What we’re reading this week

Take a look at some of the things we are currently reading in our newsroom that you should be aware of

JAMLAB Contributor
Nov 12 · 2 min read
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Poynter | Journalists from Kenya, Canada, Turkey, Poland and Brazil on what’s next for U.S. journalists

With the US presidential election now (hopefully) behind us, Poynter interviewed several journalists from around the world to gauge their views on the coverage of the Trump/Biden campaigns, the issues facing journalists today and what the future holds for U.S. journalists. And it turns out that the challenges facing newsrooms around the world are not that unique from country to country. But one thing is clear, it is becoming increasingly treacherous to do your job as a journalist in this era.

Columbia Journalism Review | What will the press do without Trump?

Speaking of US elections … With Donald Trump out of office and a more diplomatic, presidential Joe Biden stepping into his shoes, many are asking what will the press do without Trump, the man we all loved to hate? The CJR’s Bill Grueskin writes: “Trump, who craves the spotlight the way a kitten craves the sunny corner of a rug, will demand to be seen and heard. It will take every ounce of self-control that journalists can muster to resist his insistence on getting attention and air time.” Read this fascinating take and make up your own mind.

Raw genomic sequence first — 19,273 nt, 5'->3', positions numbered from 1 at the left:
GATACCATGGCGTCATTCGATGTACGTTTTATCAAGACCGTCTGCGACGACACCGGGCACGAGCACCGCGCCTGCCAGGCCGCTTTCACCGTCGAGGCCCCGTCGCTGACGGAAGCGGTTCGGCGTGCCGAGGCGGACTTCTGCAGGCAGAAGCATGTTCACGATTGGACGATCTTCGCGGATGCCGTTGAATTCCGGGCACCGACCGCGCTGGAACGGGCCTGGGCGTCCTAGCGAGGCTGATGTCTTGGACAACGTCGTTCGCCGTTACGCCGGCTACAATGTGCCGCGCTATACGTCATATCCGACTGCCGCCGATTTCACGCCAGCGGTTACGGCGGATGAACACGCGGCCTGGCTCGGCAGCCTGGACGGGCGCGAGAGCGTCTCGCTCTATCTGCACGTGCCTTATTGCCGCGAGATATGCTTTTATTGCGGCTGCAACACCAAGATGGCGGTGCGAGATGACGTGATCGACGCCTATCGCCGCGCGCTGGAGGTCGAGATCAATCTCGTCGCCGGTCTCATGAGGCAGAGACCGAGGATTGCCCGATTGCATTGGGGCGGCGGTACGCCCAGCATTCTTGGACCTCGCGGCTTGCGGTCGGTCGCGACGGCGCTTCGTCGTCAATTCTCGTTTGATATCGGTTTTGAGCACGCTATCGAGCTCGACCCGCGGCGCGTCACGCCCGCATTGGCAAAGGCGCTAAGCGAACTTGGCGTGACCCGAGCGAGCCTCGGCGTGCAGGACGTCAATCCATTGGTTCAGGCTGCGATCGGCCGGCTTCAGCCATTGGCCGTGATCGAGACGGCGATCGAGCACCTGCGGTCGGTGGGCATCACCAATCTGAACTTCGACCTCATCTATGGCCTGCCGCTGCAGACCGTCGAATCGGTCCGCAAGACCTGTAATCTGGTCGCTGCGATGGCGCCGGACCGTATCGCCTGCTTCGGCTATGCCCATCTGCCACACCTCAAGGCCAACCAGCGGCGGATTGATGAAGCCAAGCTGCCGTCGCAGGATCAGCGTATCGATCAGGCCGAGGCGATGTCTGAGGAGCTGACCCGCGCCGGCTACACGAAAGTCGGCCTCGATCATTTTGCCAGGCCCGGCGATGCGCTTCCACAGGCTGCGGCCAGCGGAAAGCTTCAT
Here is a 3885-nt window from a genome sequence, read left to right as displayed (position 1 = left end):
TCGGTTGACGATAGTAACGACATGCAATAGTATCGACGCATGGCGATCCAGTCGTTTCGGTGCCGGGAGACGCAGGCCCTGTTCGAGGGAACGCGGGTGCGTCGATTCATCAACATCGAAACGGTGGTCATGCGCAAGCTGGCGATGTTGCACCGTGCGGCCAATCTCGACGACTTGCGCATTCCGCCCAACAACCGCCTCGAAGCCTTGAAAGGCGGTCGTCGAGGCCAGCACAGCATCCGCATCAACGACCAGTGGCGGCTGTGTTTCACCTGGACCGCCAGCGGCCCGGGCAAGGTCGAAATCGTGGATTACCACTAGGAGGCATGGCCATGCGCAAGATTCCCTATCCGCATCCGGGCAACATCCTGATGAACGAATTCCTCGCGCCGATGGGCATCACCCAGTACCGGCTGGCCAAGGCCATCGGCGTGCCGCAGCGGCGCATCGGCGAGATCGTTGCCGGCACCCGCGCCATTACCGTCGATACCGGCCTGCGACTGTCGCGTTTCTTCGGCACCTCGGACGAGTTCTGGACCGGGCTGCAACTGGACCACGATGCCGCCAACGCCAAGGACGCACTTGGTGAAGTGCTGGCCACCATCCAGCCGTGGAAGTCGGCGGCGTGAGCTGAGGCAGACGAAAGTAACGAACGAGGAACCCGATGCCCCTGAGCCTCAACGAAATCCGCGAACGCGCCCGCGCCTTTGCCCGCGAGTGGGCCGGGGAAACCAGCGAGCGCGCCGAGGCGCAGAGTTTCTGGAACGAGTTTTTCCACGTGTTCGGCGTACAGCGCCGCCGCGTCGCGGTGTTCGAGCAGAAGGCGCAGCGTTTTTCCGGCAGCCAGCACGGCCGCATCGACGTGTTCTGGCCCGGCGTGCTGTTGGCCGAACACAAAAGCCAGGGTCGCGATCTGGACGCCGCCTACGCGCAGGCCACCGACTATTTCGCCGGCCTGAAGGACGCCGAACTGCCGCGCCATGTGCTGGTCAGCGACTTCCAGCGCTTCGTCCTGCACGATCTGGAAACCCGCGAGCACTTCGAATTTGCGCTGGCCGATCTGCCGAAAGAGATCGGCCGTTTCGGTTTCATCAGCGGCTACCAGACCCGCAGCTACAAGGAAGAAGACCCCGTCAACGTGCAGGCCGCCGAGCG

International Finance Corporation | e-Conomy Africa 2020 — Africa’s $180bn internet economy future

The e-Conomy Africa 2020 report by Google and the International Finance Corporation estimates that Africa’s internet economy will be valued at $180bn by 2025 accounting for 5.2% of Africa’s gross domestic product. “Driving this growth is a combination of increased access to faster and better quality Internet connectivity, a rapidly expanding urban population, a growing tech talent pool, a vibrant startup ecosystem, and Africa’s commitment to creating the world’s largest single market under the African Continental Free Trade Area.” Read the full report here.

Harvard Business Review | You’re delegating. It’s not working. Here’s why

What’s the point of hiring highly capable team members if you, as a leader are not able to properly delegate tasks? This piece in the Harvard Business Review ponders this dilemma — often leaving team members frustrated and managers overwhelmed — and shares why a one-size-fits-all approach to delegation often falls flat. There are some helpful ideas for managers in particular, but everyone who has ever worked in a team will find this article useful.


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